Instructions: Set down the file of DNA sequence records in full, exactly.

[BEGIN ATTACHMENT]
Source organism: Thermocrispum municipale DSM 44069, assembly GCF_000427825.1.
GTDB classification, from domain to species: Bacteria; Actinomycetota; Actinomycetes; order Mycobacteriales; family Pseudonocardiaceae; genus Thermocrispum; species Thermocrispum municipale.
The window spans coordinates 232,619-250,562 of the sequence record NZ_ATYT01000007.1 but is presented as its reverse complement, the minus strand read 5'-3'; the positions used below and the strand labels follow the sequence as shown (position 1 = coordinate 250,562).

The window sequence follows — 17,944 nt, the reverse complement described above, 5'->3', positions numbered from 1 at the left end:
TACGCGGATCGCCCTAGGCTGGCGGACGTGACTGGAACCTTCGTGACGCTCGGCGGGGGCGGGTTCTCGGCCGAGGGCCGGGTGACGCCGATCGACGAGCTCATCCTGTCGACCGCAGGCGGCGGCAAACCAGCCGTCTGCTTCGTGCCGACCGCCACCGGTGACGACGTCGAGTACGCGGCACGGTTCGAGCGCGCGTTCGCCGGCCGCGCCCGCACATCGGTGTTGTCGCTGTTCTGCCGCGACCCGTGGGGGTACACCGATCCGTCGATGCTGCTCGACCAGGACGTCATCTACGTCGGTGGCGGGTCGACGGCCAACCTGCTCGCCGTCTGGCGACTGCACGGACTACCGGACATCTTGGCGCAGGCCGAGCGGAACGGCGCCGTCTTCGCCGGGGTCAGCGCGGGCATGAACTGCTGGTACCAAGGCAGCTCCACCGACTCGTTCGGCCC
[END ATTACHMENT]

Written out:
Source organism: Thermocrispum municipale DSM 44069, assembly GCF_000427825.1.
GTDB classification, from domain to species: Bacteria; Actinomycetota; Actinomycetes; order Mycobacteriales; family Pseudonocardiaceae; genus Thermocrispum; species Thermocrispum municipale.
The window spans coordinates 232,619-250,562 of the sequence record NZ_ATYT01000007.1 but is presented as its reverse complement, the minus strand read 5'-3'; the positions used below and the strand labels follow the sequence as shown (position 1 = coordinate 250,562).

The window sequence follows — 17,944 nt, the reverse complement described above, 5'->3', positions numbered from 1 at the left end:
TACGCGGATCGCCCTAGGCTGGCGGACGTGACTGGAACCTTCGTGACGCTCGGCGGGGGCGGGTTCTCGGCCGAGGGCCGGGTGACGCCGATCGACGAGCTCATCCTGTCGACCGCAGGCGGCGGCAAACCAGCCGTCTGCTTCGTGCCGACCGCCACCGGTGACGACGTCGAGTACGCGGCACGGTTCGAGCGCGCGTTCGCCGGCCGCGCCCGCACATCGGTGTTGTCGCTGTTCTGCCGCGACCCGTGGGGGTACACCGATCCGTCGATGCTGCTCGACCAGGACGTCATCTACGTCGGTGGCGGGTCGACGGCCAACCTGCTCGCCGTCTGGCGACTGCACGGACTACCGGACATCTTGGCGCAGGCCGAGCGGAACGGCGCCGTCTTCGCCGGGGTCAGCGCGGGCATGAACTGCTGGTACCAAGGCAGCTCCACCGACTCGTTCGGCCC